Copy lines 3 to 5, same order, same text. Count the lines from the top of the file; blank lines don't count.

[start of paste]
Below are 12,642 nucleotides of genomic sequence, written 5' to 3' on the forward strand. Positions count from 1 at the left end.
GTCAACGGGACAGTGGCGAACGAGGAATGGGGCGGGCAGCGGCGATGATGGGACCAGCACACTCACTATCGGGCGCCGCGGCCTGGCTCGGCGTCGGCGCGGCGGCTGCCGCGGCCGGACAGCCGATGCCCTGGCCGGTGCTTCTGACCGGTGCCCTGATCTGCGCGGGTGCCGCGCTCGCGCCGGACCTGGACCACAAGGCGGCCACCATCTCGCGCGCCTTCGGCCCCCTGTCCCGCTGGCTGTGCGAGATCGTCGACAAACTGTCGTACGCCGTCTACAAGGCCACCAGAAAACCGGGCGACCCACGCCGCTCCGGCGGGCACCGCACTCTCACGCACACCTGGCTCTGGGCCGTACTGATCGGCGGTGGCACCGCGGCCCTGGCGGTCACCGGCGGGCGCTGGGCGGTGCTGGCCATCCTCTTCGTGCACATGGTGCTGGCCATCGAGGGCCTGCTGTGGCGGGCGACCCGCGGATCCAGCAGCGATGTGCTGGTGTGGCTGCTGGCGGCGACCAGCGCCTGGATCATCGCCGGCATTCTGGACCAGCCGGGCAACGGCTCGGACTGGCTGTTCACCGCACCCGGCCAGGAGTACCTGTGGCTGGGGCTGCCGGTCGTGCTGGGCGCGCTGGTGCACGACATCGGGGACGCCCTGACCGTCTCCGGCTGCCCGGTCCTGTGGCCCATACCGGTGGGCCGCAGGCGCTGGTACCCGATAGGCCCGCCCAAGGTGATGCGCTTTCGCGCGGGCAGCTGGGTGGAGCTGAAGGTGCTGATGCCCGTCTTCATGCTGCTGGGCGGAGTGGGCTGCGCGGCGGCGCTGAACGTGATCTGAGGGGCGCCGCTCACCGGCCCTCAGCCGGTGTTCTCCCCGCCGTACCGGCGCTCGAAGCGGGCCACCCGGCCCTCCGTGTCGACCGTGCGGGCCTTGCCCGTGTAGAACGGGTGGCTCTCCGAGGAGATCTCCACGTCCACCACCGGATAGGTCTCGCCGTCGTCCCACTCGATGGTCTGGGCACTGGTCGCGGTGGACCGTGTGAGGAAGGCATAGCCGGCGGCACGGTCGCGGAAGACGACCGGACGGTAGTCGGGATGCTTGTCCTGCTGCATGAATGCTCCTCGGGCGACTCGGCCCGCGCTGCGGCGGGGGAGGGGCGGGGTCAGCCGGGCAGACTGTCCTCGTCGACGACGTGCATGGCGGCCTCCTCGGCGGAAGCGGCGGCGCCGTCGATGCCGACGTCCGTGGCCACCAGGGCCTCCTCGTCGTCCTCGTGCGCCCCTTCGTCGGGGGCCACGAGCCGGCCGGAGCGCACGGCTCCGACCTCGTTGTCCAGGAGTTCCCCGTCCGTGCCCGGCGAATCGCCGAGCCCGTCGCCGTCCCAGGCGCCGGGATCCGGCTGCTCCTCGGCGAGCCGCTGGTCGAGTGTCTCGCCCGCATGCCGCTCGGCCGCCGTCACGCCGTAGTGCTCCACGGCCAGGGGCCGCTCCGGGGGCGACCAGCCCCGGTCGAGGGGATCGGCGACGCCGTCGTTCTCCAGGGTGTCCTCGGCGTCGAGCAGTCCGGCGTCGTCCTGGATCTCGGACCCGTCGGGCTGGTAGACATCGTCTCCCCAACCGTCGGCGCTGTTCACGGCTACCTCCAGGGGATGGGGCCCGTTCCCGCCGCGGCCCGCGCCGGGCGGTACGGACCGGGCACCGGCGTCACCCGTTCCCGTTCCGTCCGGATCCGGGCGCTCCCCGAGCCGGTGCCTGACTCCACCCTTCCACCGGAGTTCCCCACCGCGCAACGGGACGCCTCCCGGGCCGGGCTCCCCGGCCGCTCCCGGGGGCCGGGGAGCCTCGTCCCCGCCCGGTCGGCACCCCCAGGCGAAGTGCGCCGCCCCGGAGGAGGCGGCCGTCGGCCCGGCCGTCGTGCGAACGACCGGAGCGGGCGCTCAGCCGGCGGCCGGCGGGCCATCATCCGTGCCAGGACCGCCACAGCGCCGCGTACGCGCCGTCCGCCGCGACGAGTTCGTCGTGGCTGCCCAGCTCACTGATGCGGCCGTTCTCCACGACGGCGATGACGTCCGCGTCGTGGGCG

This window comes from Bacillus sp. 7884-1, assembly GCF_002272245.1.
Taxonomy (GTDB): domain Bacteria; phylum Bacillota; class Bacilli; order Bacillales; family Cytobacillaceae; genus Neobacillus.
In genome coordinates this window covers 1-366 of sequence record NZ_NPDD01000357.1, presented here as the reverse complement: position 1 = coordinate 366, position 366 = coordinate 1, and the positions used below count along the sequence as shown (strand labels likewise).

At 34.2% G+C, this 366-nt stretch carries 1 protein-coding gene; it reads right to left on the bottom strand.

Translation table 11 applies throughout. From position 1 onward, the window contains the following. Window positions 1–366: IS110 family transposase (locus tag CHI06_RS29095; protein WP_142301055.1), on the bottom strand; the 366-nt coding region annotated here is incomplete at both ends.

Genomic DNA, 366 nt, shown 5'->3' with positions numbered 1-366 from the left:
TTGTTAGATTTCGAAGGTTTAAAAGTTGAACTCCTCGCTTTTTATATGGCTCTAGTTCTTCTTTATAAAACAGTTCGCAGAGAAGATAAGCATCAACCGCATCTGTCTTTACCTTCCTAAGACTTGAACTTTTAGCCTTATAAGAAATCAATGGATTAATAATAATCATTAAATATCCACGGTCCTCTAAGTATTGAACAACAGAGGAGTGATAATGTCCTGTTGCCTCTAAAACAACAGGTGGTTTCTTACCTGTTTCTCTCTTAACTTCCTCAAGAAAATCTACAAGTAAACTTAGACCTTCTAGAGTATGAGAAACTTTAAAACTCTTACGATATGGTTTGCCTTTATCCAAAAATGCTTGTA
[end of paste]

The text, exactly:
This window comes from Bacillus sp. 7884-1, assembly GCF_002272245.1.
Taxonomy (GTDB): domain Bacteria; phylum Bacillota; class Bacilli; order Bacillales; family Cytobacillaceae; genus Neobacillus.
In genome coordinates this window covers 1-366 of sequence record NZ_NPDD01000357.1, presented here as the reverse complement: position 1 = coordinate 366, position 366 = coordinate 1, and the positions used below count along the sequence as shown (strand labels likewise).